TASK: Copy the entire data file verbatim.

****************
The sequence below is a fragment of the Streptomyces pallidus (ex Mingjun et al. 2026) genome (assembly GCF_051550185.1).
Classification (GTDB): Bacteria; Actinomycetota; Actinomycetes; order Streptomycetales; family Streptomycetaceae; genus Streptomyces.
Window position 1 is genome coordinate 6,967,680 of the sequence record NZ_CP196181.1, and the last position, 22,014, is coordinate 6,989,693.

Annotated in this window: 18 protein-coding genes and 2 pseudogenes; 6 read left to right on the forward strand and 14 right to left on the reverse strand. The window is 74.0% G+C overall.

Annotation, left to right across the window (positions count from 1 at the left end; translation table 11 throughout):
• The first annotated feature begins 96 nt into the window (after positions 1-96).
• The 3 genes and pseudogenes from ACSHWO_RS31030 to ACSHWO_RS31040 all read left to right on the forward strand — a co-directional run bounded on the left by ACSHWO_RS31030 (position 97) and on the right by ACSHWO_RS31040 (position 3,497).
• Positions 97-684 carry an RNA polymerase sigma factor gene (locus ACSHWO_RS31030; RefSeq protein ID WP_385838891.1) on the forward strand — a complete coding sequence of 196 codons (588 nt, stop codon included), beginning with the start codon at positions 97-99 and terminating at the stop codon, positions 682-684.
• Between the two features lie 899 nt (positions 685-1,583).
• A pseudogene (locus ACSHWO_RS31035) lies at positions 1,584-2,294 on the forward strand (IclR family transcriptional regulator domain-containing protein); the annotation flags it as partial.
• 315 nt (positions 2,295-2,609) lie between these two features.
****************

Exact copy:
The sequence below is a fragment of the Streptomyces pallidus (ex Mingjun et al. 2026) genome (assembly GCF_051550185.1).
Classification (GTDB): Bacteria; Actinomycetota; Actinomycetes; order Streptomycetales; family Streptomycetaceae; genus Streptomyces.
Window position 1 is genome coordinate 6,967,680 of the sequence record NZ_CP196181.1, and the last position, 22,014, is coordinate 6,989,693.

Annotated in this window: 18 protein-coding genes and 2 pseudogenes; 6 read left to right on the forward strand and 14 right to left on the reverse strand. The window is 74.0% G+C overall.

Annotation, left to right across the window (positions count from 1 at the left end; translation table 11 throughout):
• The first annotated feature begins 96 nt into the window (after positions 1-96).
• The 3 genes and pseudogenes from ACSHWO_RS31030 to ACSHWO_RS31040 all read left to right on the forward strand — a co-directional run bounded on the left by ACSHWO_RS31030 (position 97) and on the right by ACSHWO_RS31040 (position 3,497).
• Positions 97-684 carry an RNA polymerase sigma factor gene (locus ACSHWO_RS31030; RefSeq protein ID WP_385838891.1) on the forward strand — a complete coding sequence of 196 codons (588 nt, stop codon included), beginning with the start codon at positions 97-99 and terminating at the stop codon, positions 682-684.
• Between the two features lie 899 nt (positions 685-1,583).
• A pseudogene (locus ACSHWO_RS31035) lies at positions 1,584-2,294 on the forward strand (IclR family transcriptional regulator domain-containing protein); the annotation flags it as partial.
• 315 nt (positions 2,295-2,609) lie between these two features.